Rachel Bess - Light, Color, Darkness
Jessica Joslin - Animal Alchemy
Left: Rachel Bess, Friends, 2013, oil on panel, 8" x 6"
Right: Jessica Joslin, Theodora, 2013, antique hardware and lamp parts, brass, velvet, painted steel, cast pewter, glove leather, glass eyes, 17" x 8" x 15"
Opening Reception with Rachel Bess and Jessica Joslin
Lisa Sette Gallery presents new works by Rachel Bess, whose striking portraiture presents contemporary characters evoking eternal themes, and Jessica Joslin, creator of a menagerie of intricate creatures assembled from the bits and pieces of our collective imagination.
Portraitist Rachel Bess recruits friends and acquaintances to serve as models for her jewel-like oil-on-panel images. Contemporary in presentation and youthful in appearance, replete with modern hairstyles and dewy skin, Bess’s subjects epitomize a specific moment in the dreamy act of self-creation. In contrast to these modern aspects are the paintings themes: deep-historical concepts of seasonal change, myth, and the physical phenomena that delineate our earthly lives. In the melding of these two narratives—the contemporary and the timeless—Bess creates intriguing, fairy-tale-like images, as lyrical and strange as they are formally precise.
In her exhibit at Lisa Sette Gallery, remarks Bess, “most of the paintings will revolve around color in dark places, visually and/or metaphorically; this is kind of like illustrating a book before it's been written; some day I'll write it all down and the images of these paintings will serve as guideposts."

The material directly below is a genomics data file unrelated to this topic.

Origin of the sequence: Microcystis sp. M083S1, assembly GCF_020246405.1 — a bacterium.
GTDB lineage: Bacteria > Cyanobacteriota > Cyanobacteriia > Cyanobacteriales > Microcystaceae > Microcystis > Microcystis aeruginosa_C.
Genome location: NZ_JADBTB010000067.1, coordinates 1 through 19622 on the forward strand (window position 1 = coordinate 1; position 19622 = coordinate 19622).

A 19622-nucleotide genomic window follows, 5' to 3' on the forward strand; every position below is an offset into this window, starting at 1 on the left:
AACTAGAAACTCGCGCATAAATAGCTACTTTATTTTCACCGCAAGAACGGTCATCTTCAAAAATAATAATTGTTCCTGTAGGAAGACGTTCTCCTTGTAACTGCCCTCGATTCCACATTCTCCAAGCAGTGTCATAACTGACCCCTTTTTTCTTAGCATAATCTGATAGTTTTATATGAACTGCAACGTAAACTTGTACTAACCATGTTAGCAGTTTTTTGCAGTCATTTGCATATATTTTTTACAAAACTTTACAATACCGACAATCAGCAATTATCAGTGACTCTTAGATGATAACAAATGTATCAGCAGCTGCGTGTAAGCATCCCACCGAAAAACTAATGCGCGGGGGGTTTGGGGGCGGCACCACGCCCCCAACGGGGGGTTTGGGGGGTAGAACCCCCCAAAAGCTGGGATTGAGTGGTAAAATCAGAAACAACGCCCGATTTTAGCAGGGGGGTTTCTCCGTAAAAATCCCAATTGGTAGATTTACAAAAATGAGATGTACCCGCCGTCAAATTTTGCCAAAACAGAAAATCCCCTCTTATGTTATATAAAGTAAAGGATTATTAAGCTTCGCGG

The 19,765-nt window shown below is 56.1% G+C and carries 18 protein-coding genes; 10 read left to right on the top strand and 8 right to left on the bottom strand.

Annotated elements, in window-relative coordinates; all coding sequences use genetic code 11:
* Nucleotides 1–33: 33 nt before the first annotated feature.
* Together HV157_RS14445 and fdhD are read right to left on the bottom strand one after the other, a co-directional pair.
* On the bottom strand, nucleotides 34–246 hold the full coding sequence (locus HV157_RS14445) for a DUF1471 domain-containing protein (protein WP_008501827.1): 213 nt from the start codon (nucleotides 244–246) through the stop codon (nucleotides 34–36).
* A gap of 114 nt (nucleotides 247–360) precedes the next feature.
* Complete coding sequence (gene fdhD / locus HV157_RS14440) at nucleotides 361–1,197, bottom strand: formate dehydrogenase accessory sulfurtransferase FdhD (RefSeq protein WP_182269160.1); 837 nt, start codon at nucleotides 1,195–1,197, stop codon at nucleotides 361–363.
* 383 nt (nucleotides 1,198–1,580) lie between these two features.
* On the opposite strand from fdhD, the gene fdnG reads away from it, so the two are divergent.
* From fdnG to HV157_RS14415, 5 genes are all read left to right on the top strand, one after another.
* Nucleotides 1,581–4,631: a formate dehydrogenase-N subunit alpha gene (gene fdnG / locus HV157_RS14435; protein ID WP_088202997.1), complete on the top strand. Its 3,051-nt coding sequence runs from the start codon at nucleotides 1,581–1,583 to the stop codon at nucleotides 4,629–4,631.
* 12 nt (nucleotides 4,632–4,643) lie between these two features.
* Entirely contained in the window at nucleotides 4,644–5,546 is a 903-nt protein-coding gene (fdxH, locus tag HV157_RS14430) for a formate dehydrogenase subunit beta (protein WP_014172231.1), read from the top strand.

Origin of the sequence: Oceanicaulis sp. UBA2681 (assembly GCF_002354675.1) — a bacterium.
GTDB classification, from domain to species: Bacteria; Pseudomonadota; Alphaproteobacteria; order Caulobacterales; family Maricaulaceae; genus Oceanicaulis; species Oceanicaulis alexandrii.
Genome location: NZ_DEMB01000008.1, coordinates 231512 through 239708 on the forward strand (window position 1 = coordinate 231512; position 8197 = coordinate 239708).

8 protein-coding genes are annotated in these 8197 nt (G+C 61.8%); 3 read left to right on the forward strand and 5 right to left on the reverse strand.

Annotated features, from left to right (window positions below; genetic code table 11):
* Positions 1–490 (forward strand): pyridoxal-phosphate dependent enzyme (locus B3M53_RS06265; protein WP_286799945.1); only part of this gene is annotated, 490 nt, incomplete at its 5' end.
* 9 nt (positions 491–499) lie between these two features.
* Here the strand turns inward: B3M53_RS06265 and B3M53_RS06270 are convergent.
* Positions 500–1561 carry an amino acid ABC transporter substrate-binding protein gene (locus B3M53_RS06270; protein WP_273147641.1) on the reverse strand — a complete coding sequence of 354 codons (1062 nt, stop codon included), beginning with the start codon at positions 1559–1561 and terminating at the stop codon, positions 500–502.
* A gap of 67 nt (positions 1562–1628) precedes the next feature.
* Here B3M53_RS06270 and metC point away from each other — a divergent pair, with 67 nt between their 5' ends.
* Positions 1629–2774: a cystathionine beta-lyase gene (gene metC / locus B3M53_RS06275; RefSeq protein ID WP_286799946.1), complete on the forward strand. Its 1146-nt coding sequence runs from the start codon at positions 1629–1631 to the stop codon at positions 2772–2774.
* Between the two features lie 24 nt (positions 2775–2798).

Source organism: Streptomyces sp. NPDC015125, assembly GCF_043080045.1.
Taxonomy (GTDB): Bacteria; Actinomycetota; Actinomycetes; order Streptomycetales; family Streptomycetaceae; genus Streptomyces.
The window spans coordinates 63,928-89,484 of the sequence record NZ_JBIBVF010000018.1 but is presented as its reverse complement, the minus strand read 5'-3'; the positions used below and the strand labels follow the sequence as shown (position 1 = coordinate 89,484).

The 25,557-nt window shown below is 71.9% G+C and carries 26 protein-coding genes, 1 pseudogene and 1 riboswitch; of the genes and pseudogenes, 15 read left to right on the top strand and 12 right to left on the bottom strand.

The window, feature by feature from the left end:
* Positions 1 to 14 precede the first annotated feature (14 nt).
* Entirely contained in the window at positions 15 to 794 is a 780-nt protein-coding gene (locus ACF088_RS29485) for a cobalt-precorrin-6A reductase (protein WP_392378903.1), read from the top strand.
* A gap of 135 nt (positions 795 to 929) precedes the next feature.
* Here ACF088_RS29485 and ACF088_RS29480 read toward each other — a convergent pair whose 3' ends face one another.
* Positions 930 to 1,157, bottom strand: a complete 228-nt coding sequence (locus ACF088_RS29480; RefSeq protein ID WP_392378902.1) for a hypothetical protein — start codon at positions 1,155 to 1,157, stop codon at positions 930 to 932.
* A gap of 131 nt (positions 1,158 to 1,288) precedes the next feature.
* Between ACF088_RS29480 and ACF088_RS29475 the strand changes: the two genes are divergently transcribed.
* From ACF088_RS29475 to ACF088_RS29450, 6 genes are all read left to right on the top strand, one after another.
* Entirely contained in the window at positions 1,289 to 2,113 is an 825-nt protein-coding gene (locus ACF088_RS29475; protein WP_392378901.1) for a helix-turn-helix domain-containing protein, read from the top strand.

Jessica Joslin's brass and bone creatures are feats of engineering and imagination, endearing and lifelike animals assembled from lifeless parts. Joslin expertly combines bone, leather, worked silver and brass, and other antiquated materials to animate a menagerie of enchanting skeletal creatures, embellished with the decorative flotsam of past eras. Simultaneously irresistible and frightening, these animal-spirits of castaway parts and obsolete inventions seem to perform for us, in contrived poses and circus garb.
In her new works to be exhibited at Lisa Sette Gallery, Joslin focuses on “exploring the interactions between creatures,” as in the delightful Troy, a re-imagining of the Trojan Horse. “Instead of danger lurking within, however, he is incubating a nest full of parakeets, who are living symbiotically within his body.” Similarly, she comments, “Filou is an example of a predator/prey relationship, as the creature stealthily stalks his next meal of dainty brass dragonflies.”
In Joslin’s mechanical bestiary, each creature performs a symbolic role, just as each component has its proper place in the fantastic anatomies of her dreadful darlings, from pewter joint to tasseled harness to imploring glass eye.
|Lisa Sette Gallery|
4142 North Marshall Way
Scottsdale, Arizona 85251-3838